At the age of six, the now retired Grandmaster Judith, could defeat her father. Judith is often described the greatest women chess player ever, having beaten Garry Kasparov as well. The fact that two of her siblings did not match up to her calibre could be used as indication for the other prevalent theory that geniuses are indeed born.
‘A Father’s Love of Sport Inspires a Daughter’s Career’ (New York Times) is the epic tale of Zbigniew Macur narrated by his daughter Juliet Macur, who herself worked as a reporter in the New York Times, and so got to write her own story. The parental role in the moulding of a child is brilliantly drawn out by journalist Juliet Macur. She pays unbounded tribute to her father who was a constant presence in the sidelines as she worked hard to build a sporting career.
She writes, ‘He (Zbigniew Macur) was the rebounder when I shot basketballs, the pitcher when I took batting practice, the coach who measured my long jumps and taught me to throw a baseball like a rocket. On our epic road trip around the country when I was 10—when we took in our old, red Volkswagen bus with an engine he had to rebuild along the route—he was the timekeeper for my runs in 22 states. He was my ski instructor who never fell on the slopes and my Trivial Pursuit partner who never lost.’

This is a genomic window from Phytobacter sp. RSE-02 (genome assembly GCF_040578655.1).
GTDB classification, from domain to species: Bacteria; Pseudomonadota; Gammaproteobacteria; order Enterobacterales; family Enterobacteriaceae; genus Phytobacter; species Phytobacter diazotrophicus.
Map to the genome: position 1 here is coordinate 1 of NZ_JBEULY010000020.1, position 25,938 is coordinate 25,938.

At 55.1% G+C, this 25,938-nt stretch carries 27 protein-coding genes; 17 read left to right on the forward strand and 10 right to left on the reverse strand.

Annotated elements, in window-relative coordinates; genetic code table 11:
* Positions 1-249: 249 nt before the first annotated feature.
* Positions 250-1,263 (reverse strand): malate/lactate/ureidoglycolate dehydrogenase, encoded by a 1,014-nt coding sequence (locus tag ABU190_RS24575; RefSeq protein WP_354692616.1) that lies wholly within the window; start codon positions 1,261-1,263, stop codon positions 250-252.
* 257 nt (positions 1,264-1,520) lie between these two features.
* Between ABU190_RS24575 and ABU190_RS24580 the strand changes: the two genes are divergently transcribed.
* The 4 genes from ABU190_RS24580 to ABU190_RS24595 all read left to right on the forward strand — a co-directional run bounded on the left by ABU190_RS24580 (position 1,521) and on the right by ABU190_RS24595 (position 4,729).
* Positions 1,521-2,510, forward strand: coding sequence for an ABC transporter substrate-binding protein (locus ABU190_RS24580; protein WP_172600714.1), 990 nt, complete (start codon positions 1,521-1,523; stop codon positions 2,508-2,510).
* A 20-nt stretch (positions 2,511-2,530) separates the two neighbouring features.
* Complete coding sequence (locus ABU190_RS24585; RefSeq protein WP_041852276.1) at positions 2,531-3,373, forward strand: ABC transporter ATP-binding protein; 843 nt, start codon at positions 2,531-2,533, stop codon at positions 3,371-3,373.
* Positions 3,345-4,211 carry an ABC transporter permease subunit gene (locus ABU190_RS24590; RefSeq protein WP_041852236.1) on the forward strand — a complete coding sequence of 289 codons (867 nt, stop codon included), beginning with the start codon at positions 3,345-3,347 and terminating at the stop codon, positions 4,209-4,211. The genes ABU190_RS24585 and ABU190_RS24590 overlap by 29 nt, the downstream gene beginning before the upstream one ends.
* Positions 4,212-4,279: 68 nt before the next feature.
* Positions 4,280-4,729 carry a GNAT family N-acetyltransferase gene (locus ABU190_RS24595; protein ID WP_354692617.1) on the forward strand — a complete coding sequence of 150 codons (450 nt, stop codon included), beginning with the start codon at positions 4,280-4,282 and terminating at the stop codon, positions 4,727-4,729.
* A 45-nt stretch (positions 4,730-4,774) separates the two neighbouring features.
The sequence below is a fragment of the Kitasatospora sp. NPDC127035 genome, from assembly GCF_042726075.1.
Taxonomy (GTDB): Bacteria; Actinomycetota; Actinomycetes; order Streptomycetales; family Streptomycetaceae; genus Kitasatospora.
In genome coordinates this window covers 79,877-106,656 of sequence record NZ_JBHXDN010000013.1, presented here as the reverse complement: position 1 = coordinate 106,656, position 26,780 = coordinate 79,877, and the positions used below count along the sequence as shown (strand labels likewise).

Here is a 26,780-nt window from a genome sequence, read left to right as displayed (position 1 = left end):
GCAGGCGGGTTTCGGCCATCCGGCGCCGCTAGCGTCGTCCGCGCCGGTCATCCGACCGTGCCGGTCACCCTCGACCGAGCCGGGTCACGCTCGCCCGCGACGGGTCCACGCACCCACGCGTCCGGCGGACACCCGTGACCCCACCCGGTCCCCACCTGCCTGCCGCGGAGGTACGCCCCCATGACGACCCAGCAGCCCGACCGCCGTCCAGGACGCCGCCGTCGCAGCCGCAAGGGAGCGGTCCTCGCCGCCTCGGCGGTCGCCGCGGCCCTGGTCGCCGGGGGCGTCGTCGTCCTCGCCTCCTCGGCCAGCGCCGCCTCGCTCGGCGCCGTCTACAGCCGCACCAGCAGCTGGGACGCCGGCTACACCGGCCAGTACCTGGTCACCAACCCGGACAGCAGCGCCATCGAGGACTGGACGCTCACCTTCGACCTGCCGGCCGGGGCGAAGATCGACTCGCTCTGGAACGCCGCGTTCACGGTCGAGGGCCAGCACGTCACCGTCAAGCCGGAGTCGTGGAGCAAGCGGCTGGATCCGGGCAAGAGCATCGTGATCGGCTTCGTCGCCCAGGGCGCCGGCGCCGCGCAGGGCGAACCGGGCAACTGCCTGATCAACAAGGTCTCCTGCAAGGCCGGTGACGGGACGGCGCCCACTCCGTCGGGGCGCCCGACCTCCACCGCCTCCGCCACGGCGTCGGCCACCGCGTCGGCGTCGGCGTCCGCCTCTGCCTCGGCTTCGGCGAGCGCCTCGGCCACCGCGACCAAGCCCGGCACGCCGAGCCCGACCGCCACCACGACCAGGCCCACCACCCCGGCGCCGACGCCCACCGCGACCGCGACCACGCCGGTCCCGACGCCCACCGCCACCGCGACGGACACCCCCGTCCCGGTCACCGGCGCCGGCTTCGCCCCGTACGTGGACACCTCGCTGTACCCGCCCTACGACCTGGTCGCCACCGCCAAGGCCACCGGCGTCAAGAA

‘He didn’t miss a single one of my high school basketball games, a perk of his starting work before dawn and ending early. Every time I looked in the stands he was there, quiet and smiling. When I rowed for Columbia, he and my mother were at every regatta too… He never cared if I won. What mattered was that I tried my best and—what a concept—that I had fun. So I grew to love sports because of his love for sports.’
Zbigniew spent some years of his childhood slaving in the Dachau concentration camp. The Allied army rescued him when he thought he was about to die and he went on to become a soccer star.
Juliet may have become a journalist after she failed in sport, but many champions in most sport in all countries are created by the ambition of parents. The stories of how Richard Williams drove his daughters Serena and Venus to tennis fame just like Juliet Murray drove her sons Andy and Jamie to become professional tennis players are well known.